The corner shop was a part of the fabric of urban life in Britain long before it acquired the close identification with the Asian community which has characterised it in recent decades.
Now apparently in its final retreat in the face of the relentless advance of the supermarkets, it is being explored here in a promenade performance staged by Foursight Theatre in association with Black Country Touring.
Devised by the company and scripted by Rochi Rampal, it is based on an extensive research programme including many hours of recorded interviews which has been supported by English Heritage.
With West Brom’s controversial Public providing a comfortable assembly point (complete with free jazz on the night I was there), the performance is actually being staged a few yards away in a disused subterranean shop unit, where the audience is ushered through a series of spaces representing different shops and shopkeepers’ living rooms, sometimes being split in two to see scenes in different sequences.
At the outset we are introduced to a cast of aspiring shopkeepers – English, Indian, Iranian, Caribbean and Polish – who give an insight into their hopes and aspirations on setting out in the retail industry. In one striking scene, a living room is split down the middle between an English and Asian family as they both tot up their books on the busiest day of the year, Christmas Eve.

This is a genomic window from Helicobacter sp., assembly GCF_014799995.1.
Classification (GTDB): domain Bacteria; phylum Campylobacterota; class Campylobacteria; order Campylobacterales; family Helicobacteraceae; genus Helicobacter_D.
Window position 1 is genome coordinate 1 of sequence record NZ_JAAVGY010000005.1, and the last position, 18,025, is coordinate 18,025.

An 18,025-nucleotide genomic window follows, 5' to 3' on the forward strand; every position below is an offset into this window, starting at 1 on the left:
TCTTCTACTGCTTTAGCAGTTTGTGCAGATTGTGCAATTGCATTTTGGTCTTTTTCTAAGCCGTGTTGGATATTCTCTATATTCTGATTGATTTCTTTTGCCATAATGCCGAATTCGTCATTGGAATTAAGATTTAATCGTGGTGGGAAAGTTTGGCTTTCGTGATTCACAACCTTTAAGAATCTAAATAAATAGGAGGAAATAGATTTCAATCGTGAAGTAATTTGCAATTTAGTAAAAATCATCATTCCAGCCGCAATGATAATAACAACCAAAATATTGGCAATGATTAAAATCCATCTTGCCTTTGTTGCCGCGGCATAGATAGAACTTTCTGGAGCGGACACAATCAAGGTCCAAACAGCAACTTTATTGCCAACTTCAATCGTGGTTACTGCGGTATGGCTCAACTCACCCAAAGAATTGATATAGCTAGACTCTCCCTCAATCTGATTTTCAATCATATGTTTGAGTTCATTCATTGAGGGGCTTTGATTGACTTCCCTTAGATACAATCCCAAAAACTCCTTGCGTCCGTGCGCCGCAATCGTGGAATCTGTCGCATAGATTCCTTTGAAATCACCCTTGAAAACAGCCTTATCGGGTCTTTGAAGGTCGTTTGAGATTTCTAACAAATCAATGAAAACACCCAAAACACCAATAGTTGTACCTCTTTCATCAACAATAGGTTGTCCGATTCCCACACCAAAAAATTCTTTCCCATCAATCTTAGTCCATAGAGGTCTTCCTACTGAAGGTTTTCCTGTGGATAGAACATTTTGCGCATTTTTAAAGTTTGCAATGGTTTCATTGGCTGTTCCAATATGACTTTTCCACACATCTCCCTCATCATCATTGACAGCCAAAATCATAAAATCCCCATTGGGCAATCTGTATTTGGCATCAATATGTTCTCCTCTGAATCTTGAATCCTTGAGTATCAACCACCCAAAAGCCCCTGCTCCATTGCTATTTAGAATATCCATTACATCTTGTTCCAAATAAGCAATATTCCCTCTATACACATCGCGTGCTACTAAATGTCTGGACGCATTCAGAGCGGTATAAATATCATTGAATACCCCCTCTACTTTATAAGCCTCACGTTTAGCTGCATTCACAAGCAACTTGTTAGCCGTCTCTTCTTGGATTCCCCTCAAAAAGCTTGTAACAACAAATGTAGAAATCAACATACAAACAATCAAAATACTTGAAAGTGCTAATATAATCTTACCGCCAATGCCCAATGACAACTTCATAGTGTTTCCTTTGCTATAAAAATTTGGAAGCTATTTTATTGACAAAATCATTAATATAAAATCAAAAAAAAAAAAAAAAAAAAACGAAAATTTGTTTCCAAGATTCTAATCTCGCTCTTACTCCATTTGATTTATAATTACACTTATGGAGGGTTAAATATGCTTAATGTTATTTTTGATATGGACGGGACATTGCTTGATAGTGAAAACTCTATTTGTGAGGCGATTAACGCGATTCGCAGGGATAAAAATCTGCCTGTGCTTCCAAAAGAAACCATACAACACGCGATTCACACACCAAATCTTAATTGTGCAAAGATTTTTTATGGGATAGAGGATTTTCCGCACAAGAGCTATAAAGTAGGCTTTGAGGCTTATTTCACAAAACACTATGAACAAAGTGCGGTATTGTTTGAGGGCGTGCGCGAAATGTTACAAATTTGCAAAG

There’s an episode in a gaudy, eccentric sweetshop and the lady selling Caribbean vegetables tells the story of how another sweetshop proprietor came to a sticky end.
The best comes near the end when a scene showing the corner shop in full swing as a social meeting place as well as a local service is played in counterpoint with another going on in the back room.
Depending on which half of the audience you’re in, you see one scene first and then see how the second dovetails with it.
There is some great comedy here but also menace when a group of hoodies threaten the shopkeeper with a knife, and the show makes you aware of the vulnerability of the open-all-hours culture, as well as its economic grind.
Well performed by a professional cast of five plus additional performers recruited from the community, and with a strong musical accompaniment by Sheema Mukherjee and Derek Nisbet, The Corner Shop is a celebration of an aspect of urban life we take for granted at our peril.
* Running time: One hour, ten minutes (no interval). Performances today, Fri, Sat 1pm, 4pm, 7pm, tomorrow 1pm/7pm. Tickets cost £6 (£4 concessions). Box office: 0121 533 7162 (Mon-Sat 9am–6pm).